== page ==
It’s easy to look at a candy bar, ice cream or cake and see the word sugar written all over it. The side effects are easily felt as well especially if too much is consumed. But when it comes to fresh fruit, yogurt or a glass of apple juice it’s not as easy to see the amount of sugar in each product.
“Today, the average sugar intake in the U.S. is 22 teaspoons per person per day, which is four times the amount that the World Health Organization suggests is healthy. Eating too much sugar is linked to a laundry list of negative health effects, including diabetes, obesity, and high blood pressure.”
It’s no secret that sugar is easily available on every street corner and is in the cabinets of many homes here in America. But the real question is how can we find balance? When we go to the store and the Ice cream is on sale how can we say no and walk away?
The difference between natural and processed or refined sugar:
Processed/refined sugar is scientifically referred to as sucrose. It is derived from cane sugar or beet sugar. It isn’t completely deprived of its nutrients but there are added chemicals that raise blood sugar levels faster that cause more energy/hunger swings.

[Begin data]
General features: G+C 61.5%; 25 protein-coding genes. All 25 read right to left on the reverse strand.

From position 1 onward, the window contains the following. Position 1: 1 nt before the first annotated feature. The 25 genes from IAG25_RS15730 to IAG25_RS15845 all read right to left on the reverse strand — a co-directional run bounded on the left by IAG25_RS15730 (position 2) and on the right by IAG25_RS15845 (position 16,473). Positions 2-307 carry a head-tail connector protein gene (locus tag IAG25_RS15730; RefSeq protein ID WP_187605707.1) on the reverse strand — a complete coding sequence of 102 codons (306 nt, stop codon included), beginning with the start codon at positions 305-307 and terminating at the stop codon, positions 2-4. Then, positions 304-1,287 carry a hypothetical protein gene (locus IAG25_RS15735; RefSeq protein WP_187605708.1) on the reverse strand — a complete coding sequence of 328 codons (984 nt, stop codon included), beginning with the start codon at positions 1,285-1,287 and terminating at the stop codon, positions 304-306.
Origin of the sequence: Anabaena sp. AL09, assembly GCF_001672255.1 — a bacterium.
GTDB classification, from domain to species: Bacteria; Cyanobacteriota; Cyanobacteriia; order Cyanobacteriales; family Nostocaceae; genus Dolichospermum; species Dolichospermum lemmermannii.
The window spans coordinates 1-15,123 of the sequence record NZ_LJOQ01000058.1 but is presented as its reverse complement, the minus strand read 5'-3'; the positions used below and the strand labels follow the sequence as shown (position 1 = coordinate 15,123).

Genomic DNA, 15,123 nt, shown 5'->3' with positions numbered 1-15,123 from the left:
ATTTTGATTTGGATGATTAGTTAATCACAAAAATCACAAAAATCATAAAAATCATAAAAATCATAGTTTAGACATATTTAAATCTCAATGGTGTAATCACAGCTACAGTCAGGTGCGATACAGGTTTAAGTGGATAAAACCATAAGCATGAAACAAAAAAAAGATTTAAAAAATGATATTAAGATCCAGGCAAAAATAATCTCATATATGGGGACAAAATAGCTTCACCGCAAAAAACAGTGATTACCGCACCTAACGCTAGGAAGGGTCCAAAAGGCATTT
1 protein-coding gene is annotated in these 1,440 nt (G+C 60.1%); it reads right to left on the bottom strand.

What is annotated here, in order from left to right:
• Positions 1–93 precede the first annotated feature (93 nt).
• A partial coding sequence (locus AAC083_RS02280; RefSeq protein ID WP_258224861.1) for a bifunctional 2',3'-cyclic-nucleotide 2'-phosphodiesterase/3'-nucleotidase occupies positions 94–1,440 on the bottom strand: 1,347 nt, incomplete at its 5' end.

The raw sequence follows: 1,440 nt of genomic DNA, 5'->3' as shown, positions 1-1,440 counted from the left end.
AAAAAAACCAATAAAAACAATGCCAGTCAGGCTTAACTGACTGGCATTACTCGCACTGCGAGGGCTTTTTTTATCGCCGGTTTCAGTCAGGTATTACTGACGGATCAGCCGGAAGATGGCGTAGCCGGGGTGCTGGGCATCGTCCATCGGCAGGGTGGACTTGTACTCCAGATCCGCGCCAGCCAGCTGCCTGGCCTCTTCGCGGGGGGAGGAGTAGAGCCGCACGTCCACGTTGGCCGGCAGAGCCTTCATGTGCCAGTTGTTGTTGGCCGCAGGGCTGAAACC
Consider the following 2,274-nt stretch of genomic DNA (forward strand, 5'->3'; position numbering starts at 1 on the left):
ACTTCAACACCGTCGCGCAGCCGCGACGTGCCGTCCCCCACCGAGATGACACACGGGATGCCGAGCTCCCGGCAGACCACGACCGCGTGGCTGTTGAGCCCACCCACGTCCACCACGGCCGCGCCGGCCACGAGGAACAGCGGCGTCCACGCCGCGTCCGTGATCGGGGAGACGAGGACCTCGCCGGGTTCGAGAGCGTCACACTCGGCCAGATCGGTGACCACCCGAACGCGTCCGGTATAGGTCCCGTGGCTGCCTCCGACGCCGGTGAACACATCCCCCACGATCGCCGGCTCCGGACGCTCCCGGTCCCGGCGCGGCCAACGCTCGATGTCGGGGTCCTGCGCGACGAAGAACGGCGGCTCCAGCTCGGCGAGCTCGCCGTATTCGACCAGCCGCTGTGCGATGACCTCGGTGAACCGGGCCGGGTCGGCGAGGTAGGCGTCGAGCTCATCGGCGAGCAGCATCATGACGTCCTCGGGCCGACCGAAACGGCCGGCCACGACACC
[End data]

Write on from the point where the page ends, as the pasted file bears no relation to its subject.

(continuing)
“Regarding ‘natural’ sugar, all plants produce sugar as a byproduct of photosynthesis. Fruits and vegetables have sugar in the form of fructose, which is broken down more slowly by the body than sucrose. In addition, fruits and veggies boast vitamins and minerals also have fiber to slow down the digestion of their natural sugars, which leads to more stable blood sugar levels.”
It is very important to know the difference between the two. The real thing to note is that processed and refined sugars do absolutely nothing for your body. They don’t have a significant amount (if any) nutrients and nothing about them ensures a healthier state of being.
6 Signs that you’re eating too much sugar:
Breaking out a little more than usual? One of the symptoms of eating too much sugar is increased acne. There was a study done in The Journal of the Academy of Nutrition and Dietetics where participants that had more acne had higher sugar intake than the people with little to mild acne.